The history of observations of artificial Earth satellites (AES) in Kazakhstan began at the Fesenkov Astrophysical Institute in 1957 immediately after the launch ofthe first satellite. The same year, the Institute became a part of the Soviet Union’s satellite system optical observation stations network, designed to monitor the near-Earth space. For a number of years, started from 1967, at the institutes’ Laboratory of Artificial Earth Satellites Observations, lead by V.S. Matyagin, observations of automatic interplanetary stations, launched in the Moon, Mars and Venus directions had been conducted. In 1971, Valery Matyagin together with his team was awarded the USSR State Prize for the development of hardware, software and high-precision observations of artificial Earth satellites. During 1991-1996 years, a database and a Catalog of Geostationary Satellites (GSS), which included information on 259 GSSs, had been created and later printed, based on the observation results under the guidance of A.V. Didenko. Based on 1991-1999 observational results, the second edition of the catalog had been prepared and issued, which included information on 670 GSSs.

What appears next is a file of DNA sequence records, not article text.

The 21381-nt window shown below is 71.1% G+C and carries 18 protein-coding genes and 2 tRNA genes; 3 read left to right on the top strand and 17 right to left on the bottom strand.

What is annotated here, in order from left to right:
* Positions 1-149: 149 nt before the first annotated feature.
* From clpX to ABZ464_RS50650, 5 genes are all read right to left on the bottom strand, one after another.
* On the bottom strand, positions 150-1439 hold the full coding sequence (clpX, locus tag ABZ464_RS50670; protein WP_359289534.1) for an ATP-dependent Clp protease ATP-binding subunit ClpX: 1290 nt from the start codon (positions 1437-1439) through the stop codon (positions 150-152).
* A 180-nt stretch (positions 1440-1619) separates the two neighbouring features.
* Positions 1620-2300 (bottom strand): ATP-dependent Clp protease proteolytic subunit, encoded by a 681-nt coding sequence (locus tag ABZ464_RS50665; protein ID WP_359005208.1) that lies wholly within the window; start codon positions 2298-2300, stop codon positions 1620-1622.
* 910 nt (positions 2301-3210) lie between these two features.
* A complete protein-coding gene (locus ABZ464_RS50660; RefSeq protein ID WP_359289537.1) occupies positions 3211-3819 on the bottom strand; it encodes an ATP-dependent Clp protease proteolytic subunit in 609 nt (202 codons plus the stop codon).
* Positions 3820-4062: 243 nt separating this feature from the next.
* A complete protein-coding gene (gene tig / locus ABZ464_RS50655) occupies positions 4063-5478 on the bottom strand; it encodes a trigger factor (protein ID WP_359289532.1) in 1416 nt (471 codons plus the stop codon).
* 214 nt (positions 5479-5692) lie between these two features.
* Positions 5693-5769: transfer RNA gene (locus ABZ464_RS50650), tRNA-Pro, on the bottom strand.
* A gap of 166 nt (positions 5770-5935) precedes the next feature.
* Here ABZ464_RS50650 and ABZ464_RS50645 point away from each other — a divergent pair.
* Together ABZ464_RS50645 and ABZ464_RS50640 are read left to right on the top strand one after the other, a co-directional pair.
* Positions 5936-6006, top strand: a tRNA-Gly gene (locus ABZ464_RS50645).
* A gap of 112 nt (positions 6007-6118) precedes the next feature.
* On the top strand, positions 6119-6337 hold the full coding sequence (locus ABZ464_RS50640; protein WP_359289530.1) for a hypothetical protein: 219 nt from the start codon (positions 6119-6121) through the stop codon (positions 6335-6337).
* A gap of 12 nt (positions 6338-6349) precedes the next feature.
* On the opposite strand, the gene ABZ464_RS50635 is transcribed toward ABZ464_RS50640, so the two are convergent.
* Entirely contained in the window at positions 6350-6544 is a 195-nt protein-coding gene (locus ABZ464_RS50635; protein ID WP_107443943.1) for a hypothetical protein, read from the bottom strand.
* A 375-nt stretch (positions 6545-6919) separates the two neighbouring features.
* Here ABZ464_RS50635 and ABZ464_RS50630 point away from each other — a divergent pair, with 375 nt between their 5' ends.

Since 2000, the observations of the GSS have been carried out using the Zeiss-1000 telescope, equipped with a modern CCD camera. At the same time, tracking and monitoring observations had been conducted at the newly created Assy-Turgen Observatory GSS observation site with the RC500 telescope made by AstroSib Company. Currently, the sector regularly monitors the group zone of Kazakhstani geostationary satellites. The geostationary zone in the longitude area in the vicinity of the Republic of Kazakhstan observation sites, where geostationary satellites provide communication, navigation and telecommunications for Russia, Central and South-East Asia territories is being monitored. This is facilitated by the suitable geographical location of the FAPHI observatories, since they are located at longitudes close to the 75° libration point longitude. This makes it possible to control virtually all passive and active geostationary satellites near the given libration point.

The work done in the sector on the American DSP-21, the Russian communication satellites Yamal-101 and Express AM-11, along with the Kazakhstan KazSat-1 satellite, can serve as good examples of the effective ground-based information application for the emergency situation analysis.

Zeiss1000 RC500
Zeiss-1000 telescope,
Tyan-Shan Observatory.
RC500 telescope,
Assy-Turgen Observatory.